But Gerwarth asks us to consider the case of Hungary, which was treated with far worse severity. (So was Bulgaria, which “proportionate to its size and GDP…. faced the highest reparations bill of all the Central Powers”.) The former, once at the centre of a great land empire, lost two-thirds of its pre-war territory and up to 73 percent of its population. In addition, Hungary endured revolution, counter-revolution, and invasion by Romania in 1919.
This was no just peace: it was extortion compounded by humiliation. Gerwarth further suggests that all the talk from the Allies about “democracy” and “self-determination” was little more than hollow cant. The emergence of aggressive new states from the wreckage of the Ottoman, Habsburg and Russian empires created enormous problems for minorities. Gerwarth notes that these empires, vilified as inflexibly autocratic, actually appear more benign than their bad historical reputations.
Gerwarth’s chapters on the bloody birth of modern Turkey are a study in the brutal ways of nation states, and show just how far the war extended into the 1920s. With the approval of Britain and the United States, Greece moved on Smyrna (now Izmir) in order to reunite Greek Orthodox Christians – and former Ottoman citizens – with mainland Greece. The annexation set off a spiral of violent clashes between Christians and Muslims.
The events would see the rise of Mustafa Kemal, “Atatürk”. Kemal rallied the remnants of the Ottoman Turkish army as it pushed back Armenia, and emboldened Turkish nationalists to reject the severe terms of Allied peace proposals.
In 1921, Kemal took aim at the Greek armies in western Turkey. With further British encouragement, the Greek forces pushed to Ankara. Furious fighting cost Kemal’s armies most of their officer corps, but the Greeks were checked and a stalemate set in. Greek soldiers took out their frustrations on Muslims “in increasingly systematic acts of ethnic cleansing”. Turks undertook revenge killings against Greeks living in centuries-old communities on the Black Sea, killing up to 11,000 people. Reprisal followed reprisal.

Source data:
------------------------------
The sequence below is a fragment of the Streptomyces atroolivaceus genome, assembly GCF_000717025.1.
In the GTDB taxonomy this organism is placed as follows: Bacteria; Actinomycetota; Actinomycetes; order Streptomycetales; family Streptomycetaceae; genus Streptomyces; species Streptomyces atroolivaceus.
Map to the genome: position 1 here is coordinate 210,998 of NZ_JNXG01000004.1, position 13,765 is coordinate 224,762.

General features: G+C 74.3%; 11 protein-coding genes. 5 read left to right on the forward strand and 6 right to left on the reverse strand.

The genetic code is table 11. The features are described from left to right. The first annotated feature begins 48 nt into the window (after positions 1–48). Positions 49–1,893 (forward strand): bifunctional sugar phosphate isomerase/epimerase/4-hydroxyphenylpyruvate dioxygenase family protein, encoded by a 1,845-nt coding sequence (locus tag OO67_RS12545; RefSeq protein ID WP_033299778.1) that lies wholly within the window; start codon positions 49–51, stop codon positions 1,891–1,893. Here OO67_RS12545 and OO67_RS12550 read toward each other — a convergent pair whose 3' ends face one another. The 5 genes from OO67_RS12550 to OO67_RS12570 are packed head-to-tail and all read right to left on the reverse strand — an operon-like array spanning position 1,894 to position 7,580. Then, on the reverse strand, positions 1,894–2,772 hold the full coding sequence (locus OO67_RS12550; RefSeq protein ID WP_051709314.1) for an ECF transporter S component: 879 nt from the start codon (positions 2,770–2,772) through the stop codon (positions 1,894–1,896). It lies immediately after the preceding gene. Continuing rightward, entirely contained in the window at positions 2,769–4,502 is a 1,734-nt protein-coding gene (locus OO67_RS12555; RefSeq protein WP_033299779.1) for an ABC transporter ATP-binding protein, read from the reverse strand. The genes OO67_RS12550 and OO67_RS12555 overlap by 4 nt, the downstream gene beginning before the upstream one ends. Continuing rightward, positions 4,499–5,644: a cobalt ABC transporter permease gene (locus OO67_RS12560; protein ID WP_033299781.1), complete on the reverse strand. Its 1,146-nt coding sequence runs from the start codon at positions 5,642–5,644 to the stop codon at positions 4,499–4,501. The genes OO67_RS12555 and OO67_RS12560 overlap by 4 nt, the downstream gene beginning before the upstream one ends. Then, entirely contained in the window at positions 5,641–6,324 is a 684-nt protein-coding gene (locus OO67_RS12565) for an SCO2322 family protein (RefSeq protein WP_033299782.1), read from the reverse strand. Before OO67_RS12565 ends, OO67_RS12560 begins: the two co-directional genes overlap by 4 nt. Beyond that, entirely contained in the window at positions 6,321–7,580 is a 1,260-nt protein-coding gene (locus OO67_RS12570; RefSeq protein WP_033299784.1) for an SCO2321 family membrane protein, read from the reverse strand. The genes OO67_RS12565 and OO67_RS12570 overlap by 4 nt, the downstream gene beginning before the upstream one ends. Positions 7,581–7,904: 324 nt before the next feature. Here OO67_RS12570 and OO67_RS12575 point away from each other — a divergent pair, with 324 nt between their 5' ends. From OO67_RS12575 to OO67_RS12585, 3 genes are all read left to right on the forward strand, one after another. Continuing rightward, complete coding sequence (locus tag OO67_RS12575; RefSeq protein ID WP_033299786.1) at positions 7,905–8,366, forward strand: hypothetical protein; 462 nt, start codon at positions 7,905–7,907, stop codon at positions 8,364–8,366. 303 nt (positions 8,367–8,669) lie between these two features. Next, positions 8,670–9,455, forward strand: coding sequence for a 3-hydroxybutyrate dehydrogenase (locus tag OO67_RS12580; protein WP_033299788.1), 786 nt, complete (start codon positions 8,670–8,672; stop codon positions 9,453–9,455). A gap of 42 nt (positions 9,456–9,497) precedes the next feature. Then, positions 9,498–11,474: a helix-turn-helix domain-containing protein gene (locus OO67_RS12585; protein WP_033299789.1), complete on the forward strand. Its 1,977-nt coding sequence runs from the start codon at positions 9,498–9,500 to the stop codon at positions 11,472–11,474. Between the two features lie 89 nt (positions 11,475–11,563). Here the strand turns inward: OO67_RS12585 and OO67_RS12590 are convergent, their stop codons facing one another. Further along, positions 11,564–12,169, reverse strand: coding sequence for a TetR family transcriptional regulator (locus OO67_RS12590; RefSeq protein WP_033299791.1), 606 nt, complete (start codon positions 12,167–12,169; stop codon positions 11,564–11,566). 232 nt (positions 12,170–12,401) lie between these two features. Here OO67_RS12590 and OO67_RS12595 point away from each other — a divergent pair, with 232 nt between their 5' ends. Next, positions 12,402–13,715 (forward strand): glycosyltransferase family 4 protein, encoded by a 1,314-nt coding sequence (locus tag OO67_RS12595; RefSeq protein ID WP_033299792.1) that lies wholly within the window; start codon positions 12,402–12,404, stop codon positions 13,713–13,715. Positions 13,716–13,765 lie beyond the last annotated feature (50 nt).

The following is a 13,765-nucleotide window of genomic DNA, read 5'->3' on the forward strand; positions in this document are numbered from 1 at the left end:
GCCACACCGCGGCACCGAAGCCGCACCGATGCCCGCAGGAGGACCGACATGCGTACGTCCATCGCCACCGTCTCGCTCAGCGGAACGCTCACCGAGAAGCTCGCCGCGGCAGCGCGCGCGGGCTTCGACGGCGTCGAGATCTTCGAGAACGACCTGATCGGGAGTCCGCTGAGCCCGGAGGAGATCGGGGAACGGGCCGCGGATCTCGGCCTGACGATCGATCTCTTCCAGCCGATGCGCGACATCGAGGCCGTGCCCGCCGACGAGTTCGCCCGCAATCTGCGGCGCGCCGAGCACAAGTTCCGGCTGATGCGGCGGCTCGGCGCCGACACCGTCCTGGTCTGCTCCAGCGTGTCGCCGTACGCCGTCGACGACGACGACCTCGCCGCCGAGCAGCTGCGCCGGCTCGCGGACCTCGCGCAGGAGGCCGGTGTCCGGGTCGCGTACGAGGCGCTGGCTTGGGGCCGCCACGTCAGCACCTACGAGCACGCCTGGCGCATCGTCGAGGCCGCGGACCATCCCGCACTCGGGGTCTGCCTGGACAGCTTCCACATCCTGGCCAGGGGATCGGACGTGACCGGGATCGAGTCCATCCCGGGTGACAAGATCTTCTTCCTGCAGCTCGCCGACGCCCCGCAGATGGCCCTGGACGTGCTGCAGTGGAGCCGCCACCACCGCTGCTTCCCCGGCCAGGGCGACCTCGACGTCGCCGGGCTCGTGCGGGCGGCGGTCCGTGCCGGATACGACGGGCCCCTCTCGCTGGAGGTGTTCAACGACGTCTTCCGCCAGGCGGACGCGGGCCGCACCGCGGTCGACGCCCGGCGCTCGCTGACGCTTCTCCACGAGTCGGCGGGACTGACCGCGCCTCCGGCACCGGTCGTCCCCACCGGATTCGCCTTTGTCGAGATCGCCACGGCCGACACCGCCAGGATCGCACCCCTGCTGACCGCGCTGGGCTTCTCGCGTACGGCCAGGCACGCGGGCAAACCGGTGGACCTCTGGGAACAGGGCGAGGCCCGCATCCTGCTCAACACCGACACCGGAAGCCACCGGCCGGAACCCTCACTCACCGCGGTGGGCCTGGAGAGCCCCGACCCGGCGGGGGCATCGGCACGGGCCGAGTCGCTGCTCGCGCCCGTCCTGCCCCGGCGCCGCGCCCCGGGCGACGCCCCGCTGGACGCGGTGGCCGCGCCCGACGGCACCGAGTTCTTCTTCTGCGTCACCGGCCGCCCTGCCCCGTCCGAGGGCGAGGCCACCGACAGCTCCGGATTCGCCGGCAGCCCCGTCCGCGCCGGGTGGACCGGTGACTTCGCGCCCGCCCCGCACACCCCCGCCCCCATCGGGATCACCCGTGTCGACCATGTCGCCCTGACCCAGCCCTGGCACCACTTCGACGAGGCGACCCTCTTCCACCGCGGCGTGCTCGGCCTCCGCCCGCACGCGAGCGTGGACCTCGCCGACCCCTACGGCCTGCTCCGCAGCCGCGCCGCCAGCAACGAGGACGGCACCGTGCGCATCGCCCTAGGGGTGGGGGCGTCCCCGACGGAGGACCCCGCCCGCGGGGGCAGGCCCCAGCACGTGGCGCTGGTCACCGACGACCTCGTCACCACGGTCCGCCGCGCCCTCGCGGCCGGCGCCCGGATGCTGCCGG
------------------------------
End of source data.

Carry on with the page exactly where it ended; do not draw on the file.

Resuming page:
Kemal, with the aid of Soviet weapons, went on the offensive in 1922 and pushed the Greeks westward. Their retreat brought misery and death to the Turkish civilian population. The campaign was a disaster for Greece.
The Greek army suffered 23,000 dead and 50,000 injured in what was Greece’s worst modern military defeat. But it was the fate of Smyrna, where up to 30,000 Greeks and Armenians would be killed, that has remained etched in historical memory.
The Greco-Turkish war was the apotheosis of the dynamic that Gerwarth has trenchantly described on these pages. The aftermath saw the expulsion of Muslims from Greece and of Christians from Turkey. Forcible removal of populations deemed “other” had received international legal sanction.
Such conventions “fatally undermined cultural, ethnic and religious plurality as an ideal to which to aspire and reality with which – for all their contestations – most people in the European land empires had dealt with fairly well for centuries”.
Matthew Price is a regular contributor to The National.